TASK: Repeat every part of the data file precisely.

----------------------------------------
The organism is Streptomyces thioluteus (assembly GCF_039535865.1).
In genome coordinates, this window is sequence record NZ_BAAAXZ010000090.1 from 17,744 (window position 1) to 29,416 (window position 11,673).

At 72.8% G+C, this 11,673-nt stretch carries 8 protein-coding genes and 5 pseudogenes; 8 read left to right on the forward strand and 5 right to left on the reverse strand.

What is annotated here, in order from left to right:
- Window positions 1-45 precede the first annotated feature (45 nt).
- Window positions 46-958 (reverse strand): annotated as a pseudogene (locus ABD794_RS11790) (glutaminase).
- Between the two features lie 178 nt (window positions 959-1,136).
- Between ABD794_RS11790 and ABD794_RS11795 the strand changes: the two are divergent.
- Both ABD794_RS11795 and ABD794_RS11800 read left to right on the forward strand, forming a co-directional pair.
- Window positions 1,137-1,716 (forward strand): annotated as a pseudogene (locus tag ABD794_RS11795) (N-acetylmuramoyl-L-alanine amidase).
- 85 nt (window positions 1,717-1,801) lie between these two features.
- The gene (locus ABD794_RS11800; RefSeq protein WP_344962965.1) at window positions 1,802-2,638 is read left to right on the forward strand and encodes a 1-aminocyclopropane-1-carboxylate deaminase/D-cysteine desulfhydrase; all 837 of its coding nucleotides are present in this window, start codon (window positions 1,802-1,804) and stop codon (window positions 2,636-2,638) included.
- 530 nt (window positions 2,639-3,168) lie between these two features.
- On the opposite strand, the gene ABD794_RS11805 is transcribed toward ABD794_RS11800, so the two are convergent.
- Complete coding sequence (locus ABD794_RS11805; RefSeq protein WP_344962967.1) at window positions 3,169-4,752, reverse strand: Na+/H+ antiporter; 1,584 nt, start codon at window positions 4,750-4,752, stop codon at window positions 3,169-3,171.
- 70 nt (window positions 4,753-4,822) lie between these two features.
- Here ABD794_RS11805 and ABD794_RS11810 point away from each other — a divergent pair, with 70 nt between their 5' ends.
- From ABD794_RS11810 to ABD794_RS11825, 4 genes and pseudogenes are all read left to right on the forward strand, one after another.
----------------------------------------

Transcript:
The organism is Streptomyces thioluteus (assembly GCF_039535865.1).
In genome coordinates, this window is sequence record NZ_BAAAXZ010000090.1 from 17,744 (window position 1) to 29,416 (window position 11,673).

At 72.8% G+C, this 11,673-nt stretch carries 8 protein-coding genes and 5 pseudogenes; 8 read left to right on the forward strand and 5 right to left on the reverse strand.

What is annotated here, in order from left to right:
- Window positions 1-45 precede the first annotated feature (45 nt).
- Window positions 46-958 (reverse strand): annotated as a pseudogene (locus ABD794_RS11790) (glutaminase).
- Between the two features lie 178 nt (window positions 959-1,136).
- Between ABD794_RS11790 and ABD794_RS11795 the strand changes: the two are divergent.
- Both ABD794_RS11795 and ABD794_RS11800 read left to right on the forward strand, forming a co-directional pair.
- Window positions 1,137-1,716 (forward strand): annotated as a pseudogene (locus tag ABD794_RS11795) (N-acetylmuramoyl-L-alanine amidase).
- 85 nt (window positions 1,717-1,801) lie between these two features.
- The gene (locus ABD794_RS11800; RefSeq protein WP_344962965.1) at window positions 1,802-2,638 is read left to right on the forward strand and encodes a 1-aminocyclopropane-1-carboxylate deaminase/D-cysteine desulfhydrase; all 837 of its coding nucleotides are present in this window, start codon (window positions 1,802-1,804) and stop codon (window positions 2,636-2,638) included.
- 530 nt (window positions 2,639-3,168) lie between these two features.
- On the opposite strand, the gene ABD794_RS11805 is transcribed toward ABD794_RS11800, so the two are convergent.
- Complete coding sequence (locus ABD794_RS11805; RefSeq protein WP_344962967.1) at window positions 3,169-4,752, reverse strand: Na+/H+ antiporter; 1,584 nt, start codon at window positions 4,750-4,752, stop codon at window positions 3,169-3,171.
- 70 nt (window positions 4,753-4,822) lie between these two features.
- Here ABD794_RS11805 and ABD794_RS11810 point away from each other — a divergent pair, with 70 nt between their 5' ends.
- From ABD794_RS11810 to ABD794_RS11825, 4 genes and pseudogenes are all read left to right on the forward strand, one after another.